Fitness culture is so ubiquitous for millennial and Gen Z women that it's almost impossible to open Instagram without scrolling past a Gymshark outfit or booty fitness guide. If you’re not following at least one #fitspo guru or exercising in some sort of way, it's easy to feel out of touch; there’s a huge pressure these days for young women to look and feel fit.
But for our parents' generation, protein supplements and Lululemon Align leggings weren’t the status quo. Aside from Jane Fonda’s "feel the burn" home workouts, fitness as we know it today was a niche reserved for bodybuilders and professional athletes.
Although fitness has become accessible to the point of compulsion – the UK fitness market alone is estimated to be worth £5bn and one in every seven Brits has a gym membership – from how it’s advertised, we’d be forgiven for believing it’s a young person’s game. But the benefits of regular exercise don’t stop when you’re older; in fact, the NHS’ exercise guidelines are the same for all adults from 19 to 64. Refinery29 UK spoke to three women about how they discovered fitness in their 50s.
Hiromi, started doing Brazilian jiu-jitsu at 57
"I had been active previously but just doing weights and things, but I'm terrible at self-motivating so it all kind of fell by the wayside. Then this MMA gym opened near my flat and I discovered classes are great for me because I don't need self-motivation, I just need to turn up on time. I was sure it wasn't for me, I was too self-conscious about looking silly and I didn't even know about Brazilian jiu-jitsu (BJJ). I did it almost as a dare from one of the coaches. He told me everyone should do jiu-jitsu and I told him I wasn't comfortable with the idea of being crushed by other people. He replied that in real life, panicking when something like that happens is the worst thing you can do. Jiu-jitsu will train you to know what to do if such a thing were to ever happen. But I did it pretty much to show him that in spite of what he said, I still didn't like it.
It was awful. I was the oldest in the class and the smallest. I had no idea what was happening and, on that first day, I couldn't even do the warmups. Even though it took me about 18 months to actually feel comfortable going to class, it never occurred to me to quit. I'm stubborn and hated the idea of being defeated by it. But also there was something there that kept me coming back, it was the sheer novelty of doing something that I'd never tried. I feel like you lose a lot of the worry of looking silly as you get older, making it easier to try new things.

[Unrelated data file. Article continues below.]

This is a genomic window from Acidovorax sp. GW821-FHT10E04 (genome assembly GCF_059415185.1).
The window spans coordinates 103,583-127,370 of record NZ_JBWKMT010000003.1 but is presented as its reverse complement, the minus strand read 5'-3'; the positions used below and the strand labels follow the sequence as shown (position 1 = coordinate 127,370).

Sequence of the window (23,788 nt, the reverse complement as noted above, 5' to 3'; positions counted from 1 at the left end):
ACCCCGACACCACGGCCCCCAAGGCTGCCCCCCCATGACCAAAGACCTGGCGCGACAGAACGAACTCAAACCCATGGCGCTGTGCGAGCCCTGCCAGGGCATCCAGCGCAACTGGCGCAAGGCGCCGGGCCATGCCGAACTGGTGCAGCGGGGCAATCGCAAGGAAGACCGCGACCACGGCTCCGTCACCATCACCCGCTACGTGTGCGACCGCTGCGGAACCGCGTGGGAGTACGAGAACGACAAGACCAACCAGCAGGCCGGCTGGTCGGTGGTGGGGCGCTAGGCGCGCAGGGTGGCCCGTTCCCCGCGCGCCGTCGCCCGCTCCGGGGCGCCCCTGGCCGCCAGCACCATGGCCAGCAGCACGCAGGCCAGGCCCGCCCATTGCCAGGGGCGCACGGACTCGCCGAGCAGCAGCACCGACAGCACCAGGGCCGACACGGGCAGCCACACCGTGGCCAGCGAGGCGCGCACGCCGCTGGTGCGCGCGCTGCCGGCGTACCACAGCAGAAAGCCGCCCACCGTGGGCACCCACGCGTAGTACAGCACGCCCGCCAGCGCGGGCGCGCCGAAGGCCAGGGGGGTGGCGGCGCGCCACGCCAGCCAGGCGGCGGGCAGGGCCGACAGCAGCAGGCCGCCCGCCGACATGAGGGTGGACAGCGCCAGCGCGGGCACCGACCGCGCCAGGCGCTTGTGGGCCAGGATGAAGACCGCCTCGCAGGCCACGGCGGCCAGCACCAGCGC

In a way it changed my perspective on fitness. I found something that I'm reasonably sure I can continue until I'm very old. Also I'm starting to lift weights a little bit which is also really good for you as you get older, but I do it to support my jiu-jitsu. I also do yoga and pilates and both are good for recovery. It gives me a goal for the fitness rather than just a vague 'I like to be fit'. I was never going to do a race or Tough Mudder or anything that you would have to train for, and jiu-jitsu is kind of a lifelong goal as opposed to a single event. I don't need to compete, I'm doing it as a challenge for me.
It is a wonderful feeling to be in shape, to know you're strong and you're learning and progressing. It's hard to find something as you get older that you need to learn from scratch and it’s very humbling. I love that I can go to different gyms when I travel and experience different classes, and the jiu-jitsu community is super friendly. In addition it is a great break from running my business because you can't think about anything else and I emerge from class with my mind reset and ready to tackle new challenges."